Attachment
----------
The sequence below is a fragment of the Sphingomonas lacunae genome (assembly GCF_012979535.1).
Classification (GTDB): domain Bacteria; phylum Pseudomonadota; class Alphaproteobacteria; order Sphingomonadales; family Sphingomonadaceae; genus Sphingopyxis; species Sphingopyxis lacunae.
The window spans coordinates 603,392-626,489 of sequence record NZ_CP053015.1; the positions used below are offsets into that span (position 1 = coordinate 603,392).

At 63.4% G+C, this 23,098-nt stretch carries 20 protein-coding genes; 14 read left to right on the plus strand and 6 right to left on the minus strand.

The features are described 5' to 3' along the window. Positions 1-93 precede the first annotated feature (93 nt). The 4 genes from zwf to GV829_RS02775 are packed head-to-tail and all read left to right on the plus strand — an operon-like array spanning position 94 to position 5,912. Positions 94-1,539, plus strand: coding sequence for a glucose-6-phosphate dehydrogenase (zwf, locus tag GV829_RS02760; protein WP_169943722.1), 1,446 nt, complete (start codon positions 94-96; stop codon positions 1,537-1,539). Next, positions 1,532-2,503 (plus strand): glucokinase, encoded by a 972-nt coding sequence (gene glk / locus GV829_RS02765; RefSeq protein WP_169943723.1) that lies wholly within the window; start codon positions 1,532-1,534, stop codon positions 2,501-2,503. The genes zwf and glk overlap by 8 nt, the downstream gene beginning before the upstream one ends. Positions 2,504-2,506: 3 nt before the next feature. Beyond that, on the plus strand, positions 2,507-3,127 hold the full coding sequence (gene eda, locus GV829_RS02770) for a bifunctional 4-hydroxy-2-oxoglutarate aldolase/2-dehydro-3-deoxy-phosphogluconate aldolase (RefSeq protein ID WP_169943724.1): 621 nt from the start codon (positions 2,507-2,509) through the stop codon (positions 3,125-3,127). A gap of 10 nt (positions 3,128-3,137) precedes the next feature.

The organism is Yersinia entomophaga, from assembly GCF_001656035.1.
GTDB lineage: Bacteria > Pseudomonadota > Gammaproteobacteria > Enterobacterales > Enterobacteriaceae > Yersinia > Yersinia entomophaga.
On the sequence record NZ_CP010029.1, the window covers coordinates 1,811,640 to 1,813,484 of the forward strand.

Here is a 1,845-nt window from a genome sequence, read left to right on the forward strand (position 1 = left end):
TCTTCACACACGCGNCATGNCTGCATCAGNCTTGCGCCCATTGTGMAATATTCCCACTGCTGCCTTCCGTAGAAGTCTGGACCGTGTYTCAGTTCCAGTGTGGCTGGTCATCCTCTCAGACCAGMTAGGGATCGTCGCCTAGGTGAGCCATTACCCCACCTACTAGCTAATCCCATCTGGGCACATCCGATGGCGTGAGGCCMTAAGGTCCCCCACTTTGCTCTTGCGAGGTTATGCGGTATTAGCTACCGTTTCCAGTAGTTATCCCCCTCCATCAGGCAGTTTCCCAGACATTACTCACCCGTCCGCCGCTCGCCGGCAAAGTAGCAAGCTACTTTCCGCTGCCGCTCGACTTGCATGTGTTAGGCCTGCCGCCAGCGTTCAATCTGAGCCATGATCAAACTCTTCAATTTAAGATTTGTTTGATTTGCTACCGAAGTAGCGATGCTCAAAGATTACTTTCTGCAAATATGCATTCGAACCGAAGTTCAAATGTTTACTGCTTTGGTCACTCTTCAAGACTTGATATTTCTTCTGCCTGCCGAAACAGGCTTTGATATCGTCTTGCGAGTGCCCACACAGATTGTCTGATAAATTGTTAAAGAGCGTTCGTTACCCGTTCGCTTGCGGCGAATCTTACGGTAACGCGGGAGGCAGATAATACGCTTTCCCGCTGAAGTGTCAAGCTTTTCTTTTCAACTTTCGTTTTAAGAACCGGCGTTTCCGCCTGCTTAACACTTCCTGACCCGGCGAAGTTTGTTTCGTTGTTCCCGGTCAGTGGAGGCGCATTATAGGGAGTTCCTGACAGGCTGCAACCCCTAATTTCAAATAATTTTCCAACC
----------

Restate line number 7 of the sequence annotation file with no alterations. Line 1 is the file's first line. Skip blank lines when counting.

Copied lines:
GTDB lineage: Bacteria > Pseudomonadota > Gammaproteobacteria > Enterobacterales > Enterobacteriaceae > Yersinia > Yersinia entomophaga.